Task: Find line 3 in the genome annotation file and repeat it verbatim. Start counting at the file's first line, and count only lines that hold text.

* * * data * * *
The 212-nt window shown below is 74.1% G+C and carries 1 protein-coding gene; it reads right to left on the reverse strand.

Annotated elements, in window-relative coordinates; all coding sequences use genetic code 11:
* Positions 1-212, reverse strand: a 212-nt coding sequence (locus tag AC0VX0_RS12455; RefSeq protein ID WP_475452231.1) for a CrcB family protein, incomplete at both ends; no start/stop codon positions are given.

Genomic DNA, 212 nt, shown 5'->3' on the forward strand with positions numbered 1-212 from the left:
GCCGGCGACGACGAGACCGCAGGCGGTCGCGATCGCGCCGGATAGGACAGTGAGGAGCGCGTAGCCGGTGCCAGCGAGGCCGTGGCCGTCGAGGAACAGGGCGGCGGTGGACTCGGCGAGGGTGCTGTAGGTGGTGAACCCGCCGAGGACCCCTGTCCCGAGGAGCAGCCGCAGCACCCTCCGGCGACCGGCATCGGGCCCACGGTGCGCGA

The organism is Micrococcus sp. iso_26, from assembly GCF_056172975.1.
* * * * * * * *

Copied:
* Positions 1-212, reverse strand: a 212-nt coding sequence (locus tag AC0VX0_RS12455; RefSeq protein ID WP_475452231.1) for a CrcB family protein, incomplete at both ends; no start/stop codon positions are given.